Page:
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Liangfang Zhang, Ph.D.

AIMBE College of Fellows Class of 2015
For outstanding contributions to creating and advancing biomimetic nanomaterials for drug delivery to improve treatment of cancers and infectious diseases

Nanoparticles Can Make Medicines More Effective

Via MDT | September 17, 2015

Nanoparticles disguised as human platelets could greatly enhance the healing power of drug treatments for cardiovascular disease and systemic bacterial infections. These platelet-mimicking nanoparticles, developed by engineers at the University of California, San Diego, are capable of delivering drugs to targeted sites in the body — particularly injured blood vessels, as well as organs infected by harmful bacteria. Engineers demonstrated that by delivering the drugs just to the areas where the drugs were needed, these platelet copycats greatly increased the therapeutic effects of drugs that were administered to diseased rats and mice.

The research, led by nanoengineers at the UC San Diego Jacobs School of Engineering, was published online Sept. 16 in Nature.

“This work addresses a major challenge in the field of nanomedicine: targeted drug delivery with nanoparticles,” said Liangfang Zhang, a nanoengineering professor at UC San Diego and the senior author of the study. “Because of their targeting ability, platelet-mimicking nanoparticles can directly provide a much higher dose of medication specifically to diseased areas without saturating the entire body with drugs.”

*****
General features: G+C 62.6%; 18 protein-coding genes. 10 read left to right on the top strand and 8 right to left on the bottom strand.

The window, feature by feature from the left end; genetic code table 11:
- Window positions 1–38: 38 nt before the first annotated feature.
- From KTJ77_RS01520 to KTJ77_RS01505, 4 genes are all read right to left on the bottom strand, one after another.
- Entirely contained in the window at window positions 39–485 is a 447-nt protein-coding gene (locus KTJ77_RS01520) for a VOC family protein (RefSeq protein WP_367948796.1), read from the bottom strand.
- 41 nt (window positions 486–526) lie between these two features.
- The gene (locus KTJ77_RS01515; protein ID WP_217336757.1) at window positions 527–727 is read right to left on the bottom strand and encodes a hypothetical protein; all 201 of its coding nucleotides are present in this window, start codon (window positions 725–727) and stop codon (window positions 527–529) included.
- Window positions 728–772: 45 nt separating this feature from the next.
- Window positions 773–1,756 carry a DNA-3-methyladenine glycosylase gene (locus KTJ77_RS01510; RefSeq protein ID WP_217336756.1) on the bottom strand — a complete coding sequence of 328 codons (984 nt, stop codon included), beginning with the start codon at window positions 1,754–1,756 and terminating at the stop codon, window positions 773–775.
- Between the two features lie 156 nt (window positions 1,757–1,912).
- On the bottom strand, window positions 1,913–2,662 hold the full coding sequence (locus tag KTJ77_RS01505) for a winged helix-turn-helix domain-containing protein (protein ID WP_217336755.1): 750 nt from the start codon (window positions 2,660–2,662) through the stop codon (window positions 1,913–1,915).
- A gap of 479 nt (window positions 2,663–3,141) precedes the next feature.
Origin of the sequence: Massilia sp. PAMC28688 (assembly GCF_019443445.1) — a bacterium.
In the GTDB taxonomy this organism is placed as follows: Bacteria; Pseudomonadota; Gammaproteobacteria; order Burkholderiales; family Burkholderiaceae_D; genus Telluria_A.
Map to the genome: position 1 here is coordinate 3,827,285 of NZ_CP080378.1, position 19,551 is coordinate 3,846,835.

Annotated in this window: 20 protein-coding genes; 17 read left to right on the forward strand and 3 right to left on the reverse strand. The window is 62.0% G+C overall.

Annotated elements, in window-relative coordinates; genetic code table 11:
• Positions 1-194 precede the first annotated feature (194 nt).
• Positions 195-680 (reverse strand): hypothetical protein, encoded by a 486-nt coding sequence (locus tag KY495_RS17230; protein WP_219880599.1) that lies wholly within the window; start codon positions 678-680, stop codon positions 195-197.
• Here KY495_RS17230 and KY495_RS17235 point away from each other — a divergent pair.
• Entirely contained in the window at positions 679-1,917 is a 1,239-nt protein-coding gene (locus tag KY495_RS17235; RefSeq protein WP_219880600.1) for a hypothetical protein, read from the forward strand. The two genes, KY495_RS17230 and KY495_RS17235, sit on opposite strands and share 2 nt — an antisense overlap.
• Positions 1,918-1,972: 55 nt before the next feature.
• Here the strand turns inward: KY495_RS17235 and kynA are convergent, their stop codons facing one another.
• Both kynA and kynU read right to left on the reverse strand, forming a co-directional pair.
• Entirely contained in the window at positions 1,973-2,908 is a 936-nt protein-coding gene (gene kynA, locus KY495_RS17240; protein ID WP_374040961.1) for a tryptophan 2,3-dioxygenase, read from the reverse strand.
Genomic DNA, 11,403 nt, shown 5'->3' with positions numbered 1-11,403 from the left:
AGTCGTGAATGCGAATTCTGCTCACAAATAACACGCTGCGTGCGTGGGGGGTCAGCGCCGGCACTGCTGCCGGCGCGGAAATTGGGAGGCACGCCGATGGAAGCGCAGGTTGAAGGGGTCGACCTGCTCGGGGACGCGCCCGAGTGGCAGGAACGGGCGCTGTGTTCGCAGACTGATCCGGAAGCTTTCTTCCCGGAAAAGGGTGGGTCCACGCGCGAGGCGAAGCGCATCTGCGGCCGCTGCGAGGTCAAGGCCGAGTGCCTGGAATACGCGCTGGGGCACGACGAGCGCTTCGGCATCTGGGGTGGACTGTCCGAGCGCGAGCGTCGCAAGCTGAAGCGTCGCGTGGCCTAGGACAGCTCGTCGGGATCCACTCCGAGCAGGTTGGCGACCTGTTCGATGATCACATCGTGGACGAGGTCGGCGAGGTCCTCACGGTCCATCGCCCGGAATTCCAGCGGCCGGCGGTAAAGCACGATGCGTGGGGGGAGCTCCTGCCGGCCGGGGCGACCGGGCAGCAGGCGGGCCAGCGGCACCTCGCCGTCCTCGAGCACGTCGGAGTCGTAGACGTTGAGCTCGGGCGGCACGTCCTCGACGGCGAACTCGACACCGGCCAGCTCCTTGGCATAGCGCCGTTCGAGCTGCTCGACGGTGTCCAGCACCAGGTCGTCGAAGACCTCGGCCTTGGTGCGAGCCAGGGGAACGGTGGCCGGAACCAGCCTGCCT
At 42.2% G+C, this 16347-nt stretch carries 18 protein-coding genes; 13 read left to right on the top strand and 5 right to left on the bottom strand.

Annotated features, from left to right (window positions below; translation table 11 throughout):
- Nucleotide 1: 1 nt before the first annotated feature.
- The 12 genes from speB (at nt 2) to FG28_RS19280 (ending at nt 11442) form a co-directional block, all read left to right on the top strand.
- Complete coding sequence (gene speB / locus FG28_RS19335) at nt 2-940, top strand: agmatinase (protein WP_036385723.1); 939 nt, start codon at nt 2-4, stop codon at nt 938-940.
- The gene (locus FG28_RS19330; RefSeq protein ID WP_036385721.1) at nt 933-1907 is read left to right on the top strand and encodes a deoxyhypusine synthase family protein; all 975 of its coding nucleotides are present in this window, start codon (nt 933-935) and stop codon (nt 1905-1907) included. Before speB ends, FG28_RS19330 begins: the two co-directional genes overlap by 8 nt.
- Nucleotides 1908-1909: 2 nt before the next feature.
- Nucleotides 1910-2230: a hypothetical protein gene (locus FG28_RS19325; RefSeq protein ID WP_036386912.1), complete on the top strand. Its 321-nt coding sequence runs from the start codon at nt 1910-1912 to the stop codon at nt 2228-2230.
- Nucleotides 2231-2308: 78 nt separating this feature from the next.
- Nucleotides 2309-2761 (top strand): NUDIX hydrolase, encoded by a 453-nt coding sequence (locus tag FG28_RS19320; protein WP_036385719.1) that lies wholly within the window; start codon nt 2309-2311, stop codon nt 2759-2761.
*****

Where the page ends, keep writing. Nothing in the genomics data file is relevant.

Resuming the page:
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Liangfang Zhang, Ph.D. To be Inducted into Medical and Biological Engineering Elite

Via AIMBE | March 5, 2015

WASHINGTON, D.C.— The American Institute for Medical and Biological Engineering (AIMBE) has announced the pending induction of Liangfang Zhang, Ph.D., Professor, Department of Nanoengineering, University of California, San Diego, to its College of Fellows. Dr. Zhang was nominated, reviewed, and elected by peers and members of the College of Fellows For outstanding contributions to creating and advancing biomimetic nanomaterials for drug delivery to improve treatment of cancers and infectious diseases.

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